type = Rdata(or
csv)): by omitting this field or by setting it to
Rdata, the scripts will output binary
Rdatafiles that can be used with
R. By setting the value to
csv, the scripts will output comma-separated-values files that can be used with any data processing tool.
Makefile. To perform this step run
python genmakefile.py parse-config > Makefile
Makefile. If you have a nice terminal with auto completion even for make targets, if you type
you will see that, for the sample
parse-config, there are two targets, namely
ProtocolsLeaderDelay.Rdata. If you simply type
and hit enter, the scripts will extract the data for you. When done, you will find seven new
pbc.*files are the
.csvfiles that extracted
collisionsfrom the two
.vecfiles, while the
pld.*files are the ones that extracted
.vecfiles. Similarly, the
pfd.*files are the ones that extracted
ProtocolsBusyCollisions.csvis the merge of the two
pbc.*files. Given that we disabled merging for the
pfd.*files, we get no single merged file.
Notice that the parsing of each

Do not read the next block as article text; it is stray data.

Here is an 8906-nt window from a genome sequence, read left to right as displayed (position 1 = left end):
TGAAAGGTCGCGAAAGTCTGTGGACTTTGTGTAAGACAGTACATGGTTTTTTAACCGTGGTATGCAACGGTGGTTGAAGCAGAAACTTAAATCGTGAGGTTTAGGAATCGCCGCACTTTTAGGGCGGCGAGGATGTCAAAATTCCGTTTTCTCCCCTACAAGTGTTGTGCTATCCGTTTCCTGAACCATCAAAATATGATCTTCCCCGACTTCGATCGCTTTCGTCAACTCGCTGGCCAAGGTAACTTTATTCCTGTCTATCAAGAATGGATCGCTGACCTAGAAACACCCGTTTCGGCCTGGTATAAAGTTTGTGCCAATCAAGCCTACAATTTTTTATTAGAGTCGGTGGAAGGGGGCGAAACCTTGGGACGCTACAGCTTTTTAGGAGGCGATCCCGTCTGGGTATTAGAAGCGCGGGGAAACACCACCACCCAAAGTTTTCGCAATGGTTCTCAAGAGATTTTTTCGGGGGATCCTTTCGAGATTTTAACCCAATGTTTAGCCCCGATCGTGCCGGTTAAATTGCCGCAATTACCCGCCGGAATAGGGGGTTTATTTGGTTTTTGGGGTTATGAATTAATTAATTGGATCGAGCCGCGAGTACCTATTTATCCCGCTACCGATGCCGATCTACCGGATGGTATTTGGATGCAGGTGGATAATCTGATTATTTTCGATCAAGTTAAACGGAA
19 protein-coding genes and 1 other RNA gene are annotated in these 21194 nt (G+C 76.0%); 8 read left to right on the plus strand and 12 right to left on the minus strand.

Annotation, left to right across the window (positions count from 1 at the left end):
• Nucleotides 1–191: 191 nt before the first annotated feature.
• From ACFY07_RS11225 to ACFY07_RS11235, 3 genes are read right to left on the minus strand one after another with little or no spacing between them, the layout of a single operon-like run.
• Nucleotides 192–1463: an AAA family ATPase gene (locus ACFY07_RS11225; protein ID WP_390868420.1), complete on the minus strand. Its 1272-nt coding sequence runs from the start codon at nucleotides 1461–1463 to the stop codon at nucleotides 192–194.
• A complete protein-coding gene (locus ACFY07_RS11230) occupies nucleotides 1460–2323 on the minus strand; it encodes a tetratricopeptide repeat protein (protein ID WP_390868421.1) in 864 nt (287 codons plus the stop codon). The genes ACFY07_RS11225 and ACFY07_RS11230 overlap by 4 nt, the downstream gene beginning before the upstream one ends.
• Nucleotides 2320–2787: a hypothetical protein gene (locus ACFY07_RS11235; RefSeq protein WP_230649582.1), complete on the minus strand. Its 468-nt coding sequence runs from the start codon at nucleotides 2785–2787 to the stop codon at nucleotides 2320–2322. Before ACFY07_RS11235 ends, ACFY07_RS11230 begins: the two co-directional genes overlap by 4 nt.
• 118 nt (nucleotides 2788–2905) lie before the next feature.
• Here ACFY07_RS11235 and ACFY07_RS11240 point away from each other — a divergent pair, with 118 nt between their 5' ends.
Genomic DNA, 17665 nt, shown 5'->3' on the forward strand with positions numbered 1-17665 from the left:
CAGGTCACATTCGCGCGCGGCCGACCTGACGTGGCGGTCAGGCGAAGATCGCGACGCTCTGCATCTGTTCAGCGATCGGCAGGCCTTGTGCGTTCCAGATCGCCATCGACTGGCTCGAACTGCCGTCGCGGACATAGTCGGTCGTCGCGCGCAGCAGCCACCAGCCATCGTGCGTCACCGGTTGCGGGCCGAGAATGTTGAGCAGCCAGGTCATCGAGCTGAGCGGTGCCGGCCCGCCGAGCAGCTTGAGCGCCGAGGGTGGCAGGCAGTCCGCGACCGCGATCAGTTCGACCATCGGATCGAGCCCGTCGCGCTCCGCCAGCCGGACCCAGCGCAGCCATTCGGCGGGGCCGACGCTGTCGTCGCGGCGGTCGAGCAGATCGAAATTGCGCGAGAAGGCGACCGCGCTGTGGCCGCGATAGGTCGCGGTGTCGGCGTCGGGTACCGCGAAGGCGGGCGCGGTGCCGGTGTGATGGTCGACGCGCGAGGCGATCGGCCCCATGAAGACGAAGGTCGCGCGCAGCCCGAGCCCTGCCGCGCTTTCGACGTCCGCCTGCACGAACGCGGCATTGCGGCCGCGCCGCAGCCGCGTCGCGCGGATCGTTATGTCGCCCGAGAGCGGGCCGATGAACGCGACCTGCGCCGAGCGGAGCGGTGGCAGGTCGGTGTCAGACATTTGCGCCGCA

.vecfile is independent, which means that you can exploit a multi-core machine and run, for example,
make -j 16
to run 16 extraction tasks in parallel.
Each part is protected by its own, individual copyright(s), but can be redistributed and/or modified under an open source license. License terms are available at the top of each file. Parts that do not explicitly include license text shall be assumed to be governed by the "GNU General Public License" as published by the Free Software Foundation -- either version 2 of the License, or (at your option) any later version (SPDX-License-Identifier: GPL-2.0-or-later). Parts that are not source code and do not include license text shall be assumed to allow the Creative Commons "Attribution-ShareAlike 4.0 International License" as an additional option (SPDX-License-Identifier: GPL-2.0-or-later OR CC-BY-SA-4.0). Full license texts are available with the source distribution.